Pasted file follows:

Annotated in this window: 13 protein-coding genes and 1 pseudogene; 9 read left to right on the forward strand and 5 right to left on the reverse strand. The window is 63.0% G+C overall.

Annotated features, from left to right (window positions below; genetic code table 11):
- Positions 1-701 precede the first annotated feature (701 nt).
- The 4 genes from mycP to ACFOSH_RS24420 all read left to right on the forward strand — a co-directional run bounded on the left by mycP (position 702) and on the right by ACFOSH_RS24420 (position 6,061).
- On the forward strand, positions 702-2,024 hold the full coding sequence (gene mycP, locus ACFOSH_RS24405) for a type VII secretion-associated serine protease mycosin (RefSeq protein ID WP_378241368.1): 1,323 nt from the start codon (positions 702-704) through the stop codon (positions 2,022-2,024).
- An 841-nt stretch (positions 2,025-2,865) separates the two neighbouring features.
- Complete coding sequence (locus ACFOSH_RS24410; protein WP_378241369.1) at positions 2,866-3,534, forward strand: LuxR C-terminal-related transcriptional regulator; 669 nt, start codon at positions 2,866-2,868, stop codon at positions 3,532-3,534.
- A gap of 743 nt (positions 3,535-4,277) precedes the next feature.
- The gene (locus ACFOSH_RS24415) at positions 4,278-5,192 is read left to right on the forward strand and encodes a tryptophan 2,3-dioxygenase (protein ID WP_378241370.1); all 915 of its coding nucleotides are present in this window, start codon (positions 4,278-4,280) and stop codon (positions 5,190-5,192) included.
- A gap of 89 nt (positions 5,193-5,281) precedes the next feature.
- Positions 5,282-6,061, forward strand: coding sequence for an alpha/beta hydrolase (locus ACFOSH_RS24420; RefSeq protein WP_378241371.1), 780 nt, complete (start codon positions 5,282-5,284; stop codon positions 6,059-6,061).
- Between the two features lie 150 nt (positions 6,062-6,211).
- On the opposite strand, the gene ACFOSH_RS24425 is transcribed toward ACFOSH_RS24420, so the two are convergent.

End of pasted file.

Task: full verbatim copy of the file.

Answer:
Annotated in this window: 13 protein-coding genes and 1 pseudogene; 9 read left to right on the forward strand and 5 right to left on the reverse strand. The window is 63.0% G+C overall.

Annotated features, from left to right (window positions below; genetic code table 11):
- Positions 1-701 precede the first annotated feature (701 nt).
- The 4 genes from mycP to ACFOSH_RS24420 all read left to right on the forward strand — a co-directional run bounded on the left by mycP (position 702) and on the right by ACFOSH_RS24420 (position 6,061).
- On the forward strand, positions 702-2,024 hold the full coding sequence (gene mycP, locus ACFOSH_RS24405) for a type VII secretion-associated serine protease mycosin (RefSeq protein ID WP_378241368.1): 1,323 nt from the start codon (positions 702-704) through the stop codon (positions 2,022-2,024).
- An 841-nt stretch (positions 2,025-2,865) separates the two neighbouring features.
- Complete coding sequence (locus ACFOSH_RS24410; protein WP_378241369.1) at positions 2,866-3,534, forward strand: LuxR C-terminal-related transcriptional regulator; 669 nt, start codon at positions 2,866-2,868, stop codon at positions 3,532-3,534.
- A gap of 743 nt (positions 3,535-4,277) precedes the next feature.
- The gene (locus ACFOSH_RS24415) at positions 4,278-5,192 is read left to right on the forward strand and encodes a tryptophan 2,3-dioxygenase (protein ID WP_378241370.1); all 915 of its coding nucleotides are present in this window, start codon (positions 4,278-4,280) and stop codon (positions 5,190-5,192) included.
- A gap of 89 nt (positions 5,193-5,281) precedes the next feature.
- Positions 5,282-6,061, forward strand: coding sequence for an alpha/beta hydrolase (locus ACFOSH_RS24420; RefSeq protein WP_378241371.1), 780 nt, complete (start codon positions 5,282-5,284; stop codon positions 6,059-6,061).
- Between the two features lie 150 nt (positions 6,062-6,211).
- On the opposite strand, the gene ACFOSH_RS24425 is transcribed toward ACFOSH_RS24420, so the two are convergent.